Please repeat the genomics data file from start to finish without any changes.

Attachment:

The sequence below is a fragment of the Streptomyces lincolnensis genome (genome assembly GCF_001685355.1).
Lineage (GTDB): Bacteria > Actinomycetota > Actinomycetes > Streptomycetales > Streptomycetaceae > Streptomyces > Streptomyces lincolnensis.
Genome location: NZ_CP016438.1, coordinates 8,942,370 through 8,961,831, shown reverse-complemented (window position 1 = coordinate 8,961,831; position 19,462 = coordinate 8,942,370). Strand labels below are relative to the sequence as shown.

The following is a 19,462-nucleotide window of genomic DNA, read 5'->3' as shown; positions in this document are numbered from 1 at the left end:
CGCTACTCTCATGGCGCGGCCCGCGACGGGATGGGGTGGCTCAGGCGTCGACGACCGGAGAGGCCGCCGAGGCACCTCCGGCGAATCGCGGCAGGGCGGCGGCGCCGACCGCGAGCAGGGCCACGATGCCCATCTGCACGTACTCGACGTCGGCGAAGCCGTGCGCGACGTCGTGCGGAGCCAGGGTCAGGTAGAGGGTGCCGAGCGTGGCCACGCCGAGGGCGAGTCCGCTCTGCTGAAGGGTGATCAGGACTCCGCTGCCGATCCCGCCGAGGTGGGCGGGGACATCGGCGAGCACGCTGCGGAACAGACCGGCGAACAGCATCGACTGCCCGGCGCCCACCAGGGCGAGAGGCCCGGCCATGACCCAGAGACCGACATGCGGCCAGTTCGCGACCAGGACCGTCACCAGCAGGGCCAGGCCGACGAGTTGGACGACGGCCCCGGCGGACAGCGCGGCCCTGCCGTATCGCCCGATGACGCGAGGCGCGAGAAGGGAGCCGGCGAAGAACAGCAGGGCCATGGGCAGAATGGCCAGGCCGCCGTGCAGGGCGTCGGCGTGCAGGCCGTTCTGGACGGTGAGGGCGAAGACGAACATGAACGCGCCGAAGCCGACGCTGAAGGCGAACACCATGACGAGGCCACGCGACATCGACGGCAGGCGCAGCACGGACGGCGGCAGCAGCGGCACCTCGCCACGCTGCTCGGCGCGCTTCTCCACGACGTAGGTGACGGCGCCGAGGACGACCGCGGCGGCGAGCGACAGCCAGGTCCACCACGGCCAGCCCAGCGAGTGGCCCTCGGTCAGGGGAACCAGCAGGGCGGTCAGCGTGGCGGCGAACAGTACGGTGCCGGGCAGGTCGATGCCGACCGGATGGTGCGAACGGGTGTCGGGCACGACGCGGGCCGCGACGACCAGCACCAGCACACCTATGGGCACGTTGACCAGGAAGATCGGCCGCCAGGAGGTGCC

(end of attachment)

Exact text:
The sequence below is a fragment of the Streptomyces lincolnensis genome (genome assembly GCF_001685355.1).
Lineage (GTDB): Bacteria > Actinomycetota > Actinomycetes > Streptomycetales > Streptomycetaceae > Streptomyces > Streptomyces lincolnensis.
Genome location: NZ_CP016438.1, coordinates 8,942,370 through 8,961,831, shown reverse-complemented (window position 1 = coordinate 8,961,831; position 19,462 = coordinate 8,942,370). Strand labels below are relative to the sequence as shown.

The following is a 19,462-nucleotide window of genomic DNA, read 5'->3' as shown; positions in this document are numbered from 1 at the left end:
CGCTACTCTCATGGCGCGGCCCGCGACGGGATGGGGTGGCTCAGGCGTCGACGACCGGAGAGGCCGCCGAGGCACCTCCGGCGAATCGCGGCAGGGCGGCGGCGCCGACCGCGAGCAGGGCCACGATGCCCATCTGCACGTACTCGACGTCGGCGAAGCCGTGCGCGACGTCGTGCGGAGCCAGGGTCAGGTAGAGGGTGCCGAGCGTGGCCACGCCGAGGGCGAGTCCGCTCTGCTGAAGGGTGATCAGGACTCCGCTGCCGATCCCGCCGAGGTGGGCGGGGACATCGGCGAGCACGCTGCGGAACAGACCGGCGAACAGCATCGACTGCCCGGCGCCCACCAGGGCGAGAGGCCCGGCCATGACCCAGAGACCGACATGCGGCCAGTTCGCGACCAGGACCGTCACCAGCAGGGCCAGGCCGACGAGTTGGACGACGGCCCCGGCGGACAGCGCGGCCCTGCCGTATCGCCCGATGACGCGAGGCGCGAGAAGGGAGCCGGCGAAGAACAGCAGGGCCATGGGCAGAATGGCCAGGCCGCCGTGCAGGGCGTCGGCGTGCAGGCCGTTCTGGACGGTGAGGGCGAAGACGAACATGAACGCGCCGAAGCCGACGCTGAAGGCGAACACCATGACGAGGCCACGCGACATCGACGGCAGGCGCAGCACGGACGGCGGCAGCAGCGGCACCTCGCCACGCTGCTCGGCGCGCTTCTCCACGACGTAGGTGACGGCGCCGAGGACGACCGCGGCGGCGAGCGACAGCCAGGTCCACCACGGCCAGCCCAGCGAGTGGCCCTCGGTCAGGGGAACCAGCAGGGCGGTCAGCGTGGCGGCGAACAGTACGGTGCCGGGCAGGTCGATGCCGACCGGATGGTGCGAACGGGTGTCGGGCACGACGCGGGCCGCGACGACCAGCACCAGCACACCTATGGGCACGTTGACCAGGAAGATCGGCCGCCAGGAGGTGCC